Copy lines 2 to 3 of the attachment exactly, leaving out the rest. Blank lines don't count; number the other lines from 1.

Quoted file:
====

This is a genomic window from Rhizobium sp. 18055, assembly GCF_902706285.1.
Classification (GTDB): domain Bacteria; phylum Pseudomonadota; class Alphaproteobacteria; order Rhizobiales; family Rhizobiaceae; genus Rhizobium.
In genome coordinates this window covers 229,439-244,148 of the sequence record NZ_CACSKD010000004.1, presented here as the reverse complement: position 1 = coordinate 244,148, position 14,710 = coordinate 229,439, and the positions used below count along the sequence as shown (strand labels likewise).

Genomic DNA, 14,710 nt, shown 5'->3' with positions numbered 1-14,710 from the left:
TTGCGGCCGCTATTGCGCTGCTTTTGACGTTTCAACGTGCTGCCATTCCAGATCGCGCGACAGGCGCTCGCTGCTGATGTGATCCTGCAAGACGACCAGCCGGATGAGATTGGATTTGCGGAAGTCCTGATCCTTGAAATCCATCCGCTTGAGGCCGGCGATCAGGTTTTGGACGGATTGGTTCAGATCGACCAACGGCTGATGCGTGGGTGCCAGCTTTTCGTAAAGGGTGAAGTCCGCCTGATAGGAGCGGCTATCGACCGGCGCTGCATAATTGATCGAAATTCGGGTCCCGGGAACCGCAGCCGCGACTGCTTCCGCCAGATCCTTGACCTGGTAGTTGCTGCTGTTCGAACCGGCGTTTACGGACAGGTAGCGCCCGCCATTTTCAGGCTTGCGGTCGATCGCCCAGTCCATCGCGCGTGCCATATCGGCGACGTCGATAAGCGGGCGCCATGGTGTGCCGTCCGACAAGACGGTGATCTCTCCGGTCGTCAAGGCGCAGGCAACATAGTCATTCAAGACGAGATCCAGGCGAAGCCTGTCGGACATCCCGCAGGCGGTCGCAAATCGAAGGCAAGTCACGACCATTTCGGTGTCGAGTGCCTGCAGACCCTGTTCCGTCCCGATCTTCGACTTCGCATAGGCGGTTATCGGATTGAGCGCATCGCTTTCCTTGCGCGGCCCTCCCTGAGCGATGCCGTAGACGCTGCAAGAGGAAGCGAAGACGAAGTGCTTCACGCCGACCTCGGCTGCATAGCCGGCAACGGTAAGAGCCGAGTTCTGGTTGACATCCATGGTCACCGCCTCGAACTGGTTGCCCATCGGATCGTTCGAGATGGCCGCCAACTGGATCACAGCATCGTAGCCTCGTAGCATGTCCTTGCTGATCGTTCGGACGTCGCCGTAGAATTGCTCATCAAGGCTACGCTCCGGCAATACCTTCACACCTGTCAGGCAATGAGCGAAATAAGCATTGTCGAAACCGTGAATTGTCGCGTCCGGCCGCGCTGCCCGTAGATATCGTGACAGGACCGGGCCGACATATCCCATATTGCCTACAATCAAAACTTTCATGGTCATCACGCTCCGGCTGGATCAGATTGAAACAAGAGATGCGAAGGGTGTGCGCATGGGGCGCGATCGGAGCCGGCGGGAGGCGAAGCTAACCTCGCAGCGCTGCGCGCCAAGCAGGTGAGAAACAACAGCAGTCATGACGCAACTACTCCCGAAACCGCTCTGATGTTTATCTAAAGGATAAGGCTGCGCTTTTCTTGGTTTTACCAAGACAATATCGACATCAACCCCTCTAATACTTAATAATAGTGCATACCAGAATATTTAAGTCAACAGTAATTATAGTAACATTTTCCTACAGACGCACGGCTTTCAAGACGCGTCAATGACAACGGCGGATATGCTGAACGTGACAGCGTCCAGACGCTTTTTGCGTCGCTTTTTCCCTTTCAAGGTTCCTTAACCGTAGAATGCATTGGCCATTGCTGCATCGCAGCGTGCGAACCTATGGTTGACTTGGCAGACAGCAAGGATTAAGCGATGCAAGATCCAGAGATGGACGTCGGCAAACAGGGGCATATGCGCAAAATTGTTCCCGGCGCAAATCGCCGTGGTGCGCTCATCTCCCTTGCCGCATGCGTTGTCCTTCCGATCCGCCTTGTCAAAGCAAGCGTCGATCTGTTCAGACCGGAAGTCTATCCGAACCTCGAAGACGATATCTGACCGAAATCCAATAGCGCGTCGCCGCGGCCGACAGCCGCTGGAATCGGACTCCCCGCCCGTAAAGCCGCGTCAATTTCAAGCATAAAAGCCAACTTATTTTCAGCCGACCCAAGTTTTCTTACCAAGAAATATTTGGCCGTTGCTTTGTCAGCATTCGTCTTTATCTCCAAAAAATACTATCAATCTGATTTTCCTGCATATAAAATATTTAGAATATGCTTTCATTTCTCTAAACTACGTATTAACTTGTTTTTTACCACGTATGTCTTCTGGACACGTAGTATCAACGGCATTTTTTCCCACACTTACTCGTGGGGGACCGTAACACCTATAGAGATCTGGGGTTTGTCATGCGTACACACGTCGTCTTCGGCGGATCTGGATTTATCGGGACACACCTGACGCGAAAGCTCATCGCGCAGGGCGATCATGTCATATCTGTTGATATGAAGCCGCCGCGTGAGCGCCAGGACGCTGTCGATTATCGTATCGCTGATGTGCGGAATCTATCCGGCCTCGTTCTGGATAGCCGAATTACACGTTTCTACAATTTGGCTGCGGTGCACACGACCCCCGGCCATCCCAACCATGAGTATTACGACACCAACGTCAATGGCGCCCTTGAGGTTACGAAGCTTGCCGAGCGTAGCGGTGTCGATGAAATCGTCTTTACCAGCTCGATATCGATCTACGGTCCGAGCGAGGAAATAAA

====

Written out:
Classification (GTDB): domain Bacteria; phylum Pseudomonadota; class Alphaproteobacteria; order Rhizobiales; family Rhizobiaceae; genus Rhizobium.
In genome coordinates this window covers 229,439-244,148 of the sequence record NZ_CACSKD010000004.1, presented here as the reverse complement: position 1 = coordinate 244,148, position 14,710 = coordinate 229,439, and the positions used below count along the sequence as shown (strand labels likewise).